It was fitting, really, that at yesterday’s lunch sponsored by the fiscally conservative Citizens Budget Commission, there wasn’t an excess of dressing on the salad. It was also fitting that the guest of honor, Gov. George Pataki, could say the following two sentences virtually in the same breath: “Not since the Great Depression had New Yorkers faced such a fiscal calamity (as the 9-11 attacks and the Wall Street slump of 2001)” and “We never tapped into our rainy day fund.”
CBC invited Pataki to bash their common enemy this fall, ballot Proposition 1, which would shift budget making power from the governor to the legislature. It’s supposed to avoid the late budgets that are almost the rule in the Empire State. But a host of newspapers and good government groups have come out against the law, saying it will lead to unnecessary spending. Pataki agrees, and adds that the law fails to increase the size of the state’s Rainy Day fund from the current 2 percent to 5 percent. But what’s the point of a Rainy Day fund if you don’t tap into it when it’s pouring, as it was during the “fiscal calamity” faced by the city and state immediately after 9-11? The reason he didn’t tap it, Pataki said, was, “We didn’t know what was going to happen next.” Do we ever?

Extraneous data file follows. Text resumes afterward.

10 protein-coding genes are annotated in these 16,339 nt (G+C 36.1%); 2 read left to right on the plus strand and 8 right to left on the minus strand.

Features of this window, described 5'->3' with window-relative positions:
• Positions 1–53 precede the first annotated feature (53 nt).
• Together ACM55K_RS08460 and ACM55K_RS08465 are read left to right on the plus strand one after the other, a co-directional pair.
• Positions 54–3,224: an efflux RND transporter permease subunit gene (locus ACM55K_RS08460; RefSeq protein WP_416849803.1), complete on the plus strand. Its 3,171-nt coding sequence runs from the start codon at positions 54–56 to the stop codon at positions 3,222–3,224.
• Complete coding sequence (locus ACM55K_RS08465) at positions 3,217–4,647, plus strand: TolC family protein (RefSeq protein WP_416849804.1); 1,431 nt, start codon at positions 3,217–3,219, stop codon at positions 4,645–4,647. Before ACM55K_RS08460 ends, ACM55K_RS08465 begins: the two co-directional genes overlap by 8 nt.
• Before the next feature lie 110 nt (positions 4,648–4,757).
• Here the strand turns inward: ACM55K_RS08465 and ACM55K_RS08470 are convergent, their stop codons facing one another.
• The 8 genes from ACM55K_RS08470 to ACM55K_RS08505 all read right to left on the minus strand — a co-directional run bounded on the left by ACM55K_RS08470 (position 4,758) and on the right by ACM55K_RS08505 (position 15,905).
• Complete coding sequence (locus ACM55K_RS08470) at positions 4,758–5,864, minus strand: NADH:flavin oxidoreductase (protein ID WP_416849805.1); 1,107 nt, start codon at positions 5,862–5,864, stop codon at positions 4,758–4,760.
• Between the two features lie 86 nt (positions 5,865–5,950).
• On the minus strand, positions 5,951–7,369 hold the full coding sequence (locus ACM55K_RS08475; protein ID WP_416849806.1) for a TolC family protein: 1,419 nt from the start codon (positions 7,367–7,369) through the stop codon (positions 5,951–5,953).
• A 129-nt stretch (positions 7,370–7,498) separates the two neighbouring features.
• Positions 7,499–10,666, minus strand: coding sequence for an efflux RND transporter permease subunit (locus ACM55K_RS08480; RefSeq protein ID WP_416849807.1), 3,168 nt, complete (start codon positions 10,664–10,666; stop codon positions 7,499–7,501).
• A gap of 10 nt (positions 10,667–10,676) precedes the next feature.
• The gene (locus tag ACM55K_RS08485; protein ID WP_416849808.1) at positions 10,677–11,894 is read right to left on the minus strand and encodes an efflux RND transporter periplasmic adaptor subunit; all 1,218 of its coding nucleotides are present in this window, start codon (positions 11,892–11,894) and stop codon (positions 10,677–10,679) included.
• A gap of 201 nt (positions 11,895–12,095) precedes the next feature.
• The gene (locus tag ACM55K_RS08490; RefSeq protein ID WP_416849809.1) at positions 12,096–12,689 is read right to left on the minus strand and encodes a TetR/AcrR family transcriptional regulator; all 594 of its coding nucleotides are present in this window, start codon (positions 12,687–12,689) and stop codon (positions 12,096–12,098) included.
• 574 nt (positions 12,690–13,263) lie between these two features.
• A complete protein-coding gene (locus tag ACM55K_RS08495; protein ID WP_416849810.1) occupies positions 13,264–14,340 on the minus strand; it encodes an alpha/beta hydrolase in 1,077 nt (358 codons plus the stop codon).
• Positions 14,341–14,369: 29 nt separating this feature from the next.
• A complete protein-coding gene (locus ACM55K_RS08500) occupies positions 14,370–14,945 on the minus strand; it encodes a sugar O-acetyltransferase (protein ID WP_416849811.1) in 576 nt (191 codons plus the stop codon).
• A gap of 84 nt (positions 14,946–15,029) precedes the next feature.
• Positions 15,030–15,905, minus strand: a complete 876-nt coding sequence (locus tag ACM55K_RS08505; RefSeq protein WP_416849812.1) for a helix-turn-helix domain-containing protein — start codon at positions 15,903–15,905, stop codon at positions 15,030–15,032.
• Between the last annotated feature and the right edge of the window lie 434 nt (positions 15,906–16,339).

Proposal 1 is just one of four ballot questions New York City voters will face on November 8. The mayor on Tuesday came out for Proposition 2, which authorizes a bond issue to pay for transit and transportation improvements. Question 3 concerns an ethics code for hearing officers who handle parking tickets and the like, and Question 4 codifies several budgetary practices currently mandated since the 1970s fiscal crisis by the state Financial Control Board, which will soon lapse.